Fire Dynamics, Firefighting, Wildland Firefighting

How Weather Can Trigger an Explosive Fire

This week’s loss of 19 elite firefighters battling Arizona’s Yarnell Hill wildfire raises questions about how scorching temperatures and low humidity may contribute to explosive fires and unanticipated safety hazards.

The Christian Science Examiner looks at what researchers have learned.

Scientists are working to turn a decade’s worth of research into the interplay between fire, terrain, fuel, and weather into tools that fire managers might be able to use to try to reduce the risk firefighters face of being caught off-guard by sudden shifts in fire behavior.

While terrain and fuel abundance play crucial roles in fire behavior, weather — including weather conditions that fires themselves foster — often is the wildcard in combating fires. It’s a card that, without warning, can send thin tongues of flame lancing ahead of the main fire at speeds of up to 100 miles an hour, covering 100 yards in two seconds, only to vanish.

The Yarnell Hill fire began on June 28, triggered by lightning. By Sunday, it had burned only a few hundred acres. By 7 a.m. local time Monday, the fire had expanded to nearly 8,400 acres, according to the Arizona State Forestry Division.

Firefighters battling the Yarnell Hill fire are keeping an eye out for a seasonal break from the dryness – the Southwest’s annual monsoons. “Until we get a significant showing of the monsoons, it’s show time and it’s dangerous, really dangerous,” Roy Hall, incident commander for the Yarnell Hill fire, told the Associated Press. The monsoons typically reach the region in early July.

At the broadest level, global warming has loaded the dice for climate and weather patterns that affect wildfires in the western US, climate researchers have noted. Since the mid-1980s, large wildfires in the western US have been occurring more often, the length of the wildfire season has grown, and the fires are lasting longer, consistent with projections for global warming.

The changes have been most pronounced in the northern Rockies. But warming also has triggered large fires in areas where, at least in recent history, such fires have been scarce, according to a draft of the Third National Climate Assessment report, released for public comment in January. These regions include Alaska and the desert Southwest.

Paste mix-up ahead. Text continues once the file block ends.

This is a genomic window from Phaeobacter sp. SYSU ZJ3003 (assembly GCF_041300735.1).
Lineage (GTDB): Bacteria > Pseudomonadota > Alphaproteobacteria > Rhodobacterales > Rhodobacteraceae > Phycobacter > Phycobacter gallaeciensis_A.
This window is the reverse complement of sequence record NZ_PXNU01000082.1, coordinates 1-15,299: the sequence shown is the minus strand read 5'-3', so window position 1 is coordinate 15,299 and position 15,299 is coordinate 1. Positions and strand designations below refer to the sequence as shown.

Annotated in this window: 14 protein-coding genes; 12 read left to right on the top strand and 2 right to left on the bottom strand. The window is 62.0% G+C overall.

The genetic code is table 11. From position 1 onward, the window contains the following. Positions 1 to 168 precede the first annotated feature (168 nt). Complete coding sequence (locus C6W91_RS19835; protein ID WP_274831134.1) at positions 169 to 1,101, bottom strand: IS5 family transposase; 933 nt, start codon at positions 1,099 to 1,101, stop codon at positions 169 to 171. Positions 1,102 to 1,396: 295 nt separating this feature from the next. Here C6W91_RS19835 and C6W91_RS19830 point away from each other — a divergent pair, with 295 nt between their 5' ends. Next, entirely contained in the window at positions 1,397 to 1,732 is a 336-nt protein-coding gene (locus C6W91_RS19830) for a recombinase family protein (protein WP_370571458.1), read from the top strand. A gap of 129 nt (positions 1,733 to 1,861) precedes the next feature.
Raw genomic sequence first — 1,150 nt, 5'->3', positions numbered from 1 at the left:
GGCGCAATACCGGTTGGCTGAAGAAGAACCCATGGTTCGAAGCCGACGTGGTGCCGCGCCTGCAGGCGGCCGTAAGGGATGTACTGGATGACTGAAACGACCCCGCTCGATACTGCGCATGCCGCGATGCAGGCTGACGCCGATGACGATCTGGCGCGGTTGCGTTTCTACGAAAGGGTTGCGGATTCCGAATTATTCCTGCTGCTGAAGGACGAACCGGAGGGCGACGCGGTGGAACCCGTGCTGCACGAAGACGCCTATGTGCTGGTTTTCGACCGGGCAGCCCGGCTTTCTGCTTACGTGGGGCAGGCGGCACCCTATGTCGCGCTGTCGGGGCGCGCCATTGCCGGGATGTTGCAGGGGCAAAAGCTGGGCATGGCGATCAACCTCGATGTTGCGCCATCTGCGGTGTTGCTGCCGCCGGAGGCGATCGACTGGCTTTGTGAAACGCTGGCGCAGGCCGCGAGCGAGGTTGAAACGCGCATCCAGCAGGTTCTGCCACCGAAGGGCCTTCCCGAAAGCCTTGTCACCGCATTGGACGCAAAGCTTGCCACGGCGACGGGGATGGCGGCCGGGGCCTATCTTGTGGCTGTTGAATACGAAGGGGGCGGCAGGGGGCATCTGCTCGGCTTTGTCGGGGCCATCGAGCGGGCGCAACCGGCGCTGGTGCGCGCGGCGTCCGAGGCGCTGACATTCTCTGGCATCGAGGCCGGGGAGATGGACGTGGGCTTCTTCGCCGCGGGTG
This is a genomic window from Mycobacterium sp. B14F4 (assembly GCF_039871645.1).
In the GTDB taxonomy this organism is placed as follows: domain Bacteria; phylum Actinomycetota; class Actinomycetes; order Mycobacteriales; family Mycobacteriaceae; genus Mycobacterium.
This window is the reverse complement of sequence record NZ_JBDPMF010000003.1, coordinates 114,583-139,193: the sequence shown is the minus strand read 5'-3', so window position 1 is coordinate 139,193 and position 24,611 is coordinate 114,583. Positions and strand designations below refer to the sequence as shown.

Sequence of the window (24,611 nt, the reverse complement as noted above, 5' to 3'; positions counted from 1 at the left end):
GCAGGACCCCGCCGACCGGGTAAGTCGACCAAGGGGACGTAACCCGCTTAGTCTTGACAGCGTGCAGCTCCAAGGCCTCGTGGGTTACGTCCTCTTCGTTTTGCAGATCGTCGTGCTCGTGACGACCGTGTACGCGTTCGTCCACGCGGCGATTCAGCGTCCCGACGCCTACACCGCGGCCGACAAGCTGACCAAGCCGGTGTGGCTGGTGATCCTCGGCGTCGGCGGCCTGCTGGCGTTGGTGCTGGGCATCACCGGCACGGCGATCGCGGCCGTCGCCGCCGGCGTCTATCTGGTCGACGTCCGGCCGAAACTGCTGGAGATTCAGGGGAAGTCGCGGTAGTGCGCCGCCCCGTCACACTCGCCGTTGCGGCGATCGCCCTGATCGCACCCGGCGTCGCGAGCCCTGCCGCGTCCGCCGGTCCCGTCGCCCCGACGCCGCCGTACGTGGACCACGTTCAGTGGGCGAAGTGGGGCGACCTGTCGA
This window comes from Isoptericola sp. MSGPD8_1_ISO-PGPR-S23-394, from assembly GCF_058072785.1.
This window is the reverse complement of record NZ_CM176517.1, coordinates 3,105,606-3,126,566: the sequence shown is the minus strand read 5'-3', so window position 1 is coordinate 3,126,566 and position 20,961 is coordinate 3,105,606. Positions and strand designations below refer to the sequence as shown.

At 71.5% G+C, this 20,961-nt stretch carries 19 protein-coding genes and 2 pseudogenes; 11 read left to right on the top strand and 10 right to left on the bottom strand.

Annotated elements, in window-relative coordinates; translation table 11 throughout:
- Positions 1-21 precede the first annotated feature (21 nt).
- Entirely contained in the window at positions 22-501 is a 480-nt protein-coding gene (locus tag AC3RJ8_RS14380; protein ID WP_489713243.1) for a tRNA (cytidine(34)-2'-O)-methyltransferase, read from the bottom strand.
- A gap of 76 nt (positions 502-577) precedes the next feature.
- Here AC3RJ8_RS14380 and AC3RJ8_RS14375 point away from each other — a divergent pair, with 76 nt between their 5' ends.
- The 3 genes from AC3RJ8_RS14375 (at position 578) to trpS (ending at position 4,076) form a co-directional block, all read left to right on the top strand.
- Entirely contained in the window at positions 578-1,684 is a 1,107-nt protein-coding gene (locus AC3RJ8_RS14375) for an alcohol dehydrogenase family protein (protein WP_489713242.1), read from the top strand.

In New Mexico, the past 12 months have been the driest on record, according to the latest drought report issued by the National Drought Mitigation Center in at the University of Nebraska at Lincoln. The past 24 and 36 months have been the second driest on record. Meanwhile, Arizona and Colorado also are reeling under prolonged drought.

Once a fire begins, an incident manager may call on the National Weather Service to send in a team forecasters to provide on-site forecasts.

There, forecasts become more complicated than ordinary weather forecasts, says Heath Hockenberry, who manages the National Weather Service’s fire-weather program, based in Boise, Idaho.

With a tornado forecast, a local forecast office has all the information it needs in-house, he says. With fires, “it’s not only, Will the weather line up to create dangerous conditions? It’s, Will stuff burn? How? What will the nature of the burning be?”

Weather conditions external to the fire range from the passing of frontal systems and the changes they can bring to wind, humidity, and rainfall to powerful downdrafts from passing thunderstorms. These downdrafts hit the ground and generate powerful low-level winds that travel in all directions.

Dry thunderstorms, whose rain evaporates long before it hits the ground, can be particularly troublesome, dropping bolts but no moisture to potentially slow a fire’s spread.

Conditions that would lead to a garden-variety thunderstorm in the eastern US “can cause a lot of headaches and major [fire] outbreaks in the West,” Hockenberry says.

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